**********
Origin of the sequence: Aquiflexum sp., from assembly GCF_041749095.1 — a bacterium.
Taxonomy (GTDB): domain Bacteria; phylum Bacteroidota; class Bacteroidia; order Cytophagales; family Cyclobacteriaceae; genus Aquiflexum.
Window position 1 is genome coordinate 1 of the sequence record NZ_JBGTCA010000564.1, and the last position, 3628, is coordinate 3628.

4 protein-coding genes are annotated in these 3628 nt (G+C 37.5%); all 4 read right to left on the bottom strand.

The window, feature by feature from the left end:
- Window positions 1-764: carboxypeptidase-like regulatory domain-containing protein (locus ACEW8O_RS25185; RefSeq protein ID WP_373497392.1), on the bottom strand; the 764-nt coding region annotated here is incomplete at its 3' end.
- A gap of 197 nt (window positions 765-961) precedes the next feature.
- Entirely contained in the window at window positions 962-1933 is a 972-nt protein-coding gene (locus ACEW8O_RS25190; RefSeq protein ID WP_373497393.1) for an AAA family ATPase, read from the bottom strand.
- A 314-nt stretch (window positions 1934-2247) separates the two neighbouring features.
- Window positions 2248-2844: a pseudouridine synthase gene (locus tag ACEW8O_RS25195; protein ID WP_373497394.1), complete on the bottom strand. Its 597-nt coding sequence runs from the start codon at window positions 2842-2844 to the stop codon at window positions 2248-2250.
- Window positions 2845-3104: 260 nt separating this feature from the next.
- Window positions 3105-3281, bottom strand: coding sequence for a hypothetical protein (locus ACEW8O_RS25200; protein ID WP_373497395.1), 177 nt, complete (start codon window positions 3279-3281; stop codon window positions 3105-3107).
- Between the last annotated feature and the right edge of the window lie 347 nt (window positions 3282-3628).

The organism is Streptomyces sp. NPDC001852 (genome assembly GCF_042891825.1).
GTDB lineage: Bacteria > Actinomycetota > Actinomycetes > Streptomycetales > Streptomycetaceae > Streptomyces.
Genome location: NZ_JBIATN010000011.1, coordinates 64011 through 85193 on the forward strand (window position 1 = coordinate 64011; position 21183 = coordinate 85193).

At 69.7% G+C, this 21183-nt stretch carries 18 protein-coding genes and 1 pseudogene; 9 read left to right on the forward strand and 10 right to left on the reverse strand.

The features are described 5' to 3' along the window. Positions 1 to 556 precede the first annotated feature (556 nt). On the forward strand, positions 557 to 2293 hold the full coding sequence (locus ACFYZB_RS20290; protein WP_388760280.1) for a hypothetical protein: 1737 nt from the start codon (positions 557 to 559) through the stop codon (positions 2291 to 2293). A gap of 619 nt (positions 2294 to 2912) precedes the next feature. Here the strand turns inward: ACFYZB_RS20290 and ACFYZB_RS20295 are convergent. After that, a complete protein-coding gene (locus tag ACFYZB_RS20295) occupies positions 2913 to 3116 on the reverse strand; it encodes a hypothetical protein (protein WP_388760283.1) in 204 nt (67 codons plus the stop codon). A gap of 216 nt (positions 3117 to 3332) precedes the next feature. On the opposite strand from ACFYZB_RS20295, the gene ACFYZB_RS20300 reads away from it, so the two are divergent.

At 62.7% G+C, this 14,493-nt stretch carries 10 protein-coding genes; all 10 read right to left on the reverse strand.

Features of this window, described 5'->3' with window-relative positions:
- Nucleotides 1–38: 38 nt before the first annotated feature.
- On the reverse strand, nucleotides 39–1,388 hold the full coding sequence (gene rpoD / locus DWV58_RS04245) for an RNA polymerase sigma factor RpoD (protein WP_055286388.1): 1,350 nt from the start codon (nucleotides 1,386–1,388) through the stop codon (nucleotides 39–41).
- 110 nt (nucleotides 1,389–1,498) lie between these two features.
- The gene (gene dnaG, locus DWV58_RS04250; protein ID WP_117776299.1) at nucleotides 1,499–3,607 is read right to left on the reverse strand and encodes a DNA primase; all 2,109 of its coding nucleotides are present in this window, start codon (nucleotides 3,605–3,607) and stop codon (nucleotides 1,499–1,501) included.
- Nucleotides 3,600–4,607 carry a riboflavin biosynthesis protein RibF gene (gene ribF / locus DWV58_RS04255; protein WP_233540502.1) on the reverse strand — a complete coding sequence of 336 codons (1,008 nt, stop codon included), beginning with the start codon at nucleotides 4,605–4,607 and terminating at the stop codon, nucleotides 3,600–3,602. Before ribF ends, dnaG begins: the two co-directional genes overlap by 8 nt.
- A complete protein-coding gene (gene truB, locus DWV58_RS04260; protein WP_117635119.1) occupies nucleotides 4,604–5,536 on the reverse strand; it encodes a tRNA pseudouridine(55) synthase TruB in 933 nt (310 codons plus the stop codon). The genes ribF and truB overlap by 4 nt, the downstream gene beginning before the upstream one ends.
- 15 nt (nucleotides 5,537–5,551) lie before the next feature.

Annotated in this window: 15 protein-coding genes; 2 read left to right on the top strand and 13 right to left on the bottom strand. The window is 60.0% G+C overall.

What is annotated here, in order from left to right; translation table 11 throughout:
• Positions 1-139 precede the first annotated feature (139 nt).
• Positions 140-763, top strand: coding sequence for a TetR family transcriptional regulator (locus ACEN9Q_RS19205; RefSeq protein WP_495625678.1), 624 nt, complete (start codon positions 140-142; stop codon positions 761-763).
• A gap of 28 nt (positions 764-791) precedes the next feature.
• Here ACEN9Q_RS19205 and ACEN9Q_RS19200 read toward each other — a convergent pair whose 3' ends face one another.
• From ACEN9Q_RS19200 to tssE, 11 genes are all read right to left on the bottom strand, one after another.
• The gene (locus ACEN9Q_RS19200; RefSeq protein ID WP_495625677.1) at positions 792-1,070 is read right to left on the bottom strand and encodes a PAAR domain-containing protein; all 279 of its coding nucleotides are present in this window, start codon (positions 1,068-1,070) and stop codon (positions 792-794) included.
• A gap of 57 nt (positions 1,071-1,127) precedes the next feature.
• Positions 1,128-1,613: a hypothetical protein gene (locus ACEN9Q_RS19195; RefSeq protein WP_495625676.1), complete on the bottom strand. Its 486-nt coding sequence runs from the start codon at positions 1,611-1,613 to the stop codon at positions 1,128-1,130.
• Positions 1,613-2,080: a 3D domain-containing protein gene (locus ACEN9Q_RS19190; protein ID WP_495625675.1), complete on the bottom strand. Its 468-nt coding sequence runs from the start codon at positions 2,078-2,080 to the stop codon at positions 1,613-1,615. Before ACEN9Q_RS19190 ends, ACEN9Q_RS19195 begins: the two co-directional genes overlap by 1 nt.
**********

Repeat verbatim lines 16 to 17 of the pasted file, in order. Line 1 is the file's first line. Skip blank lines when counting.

Genome location: NZ_JBIATN010000011.1, coordinates 64011 through 85193 on the forward strand (window position 1 = coordinate 64011; position 21183 = coordinate 85193).

At 69.7% G+C, this 21183-nt stretch carries 18 protein-coding genes and 1 pseudogene; 9 read left to right on the forward strand and 10 right to left on the reverse strand.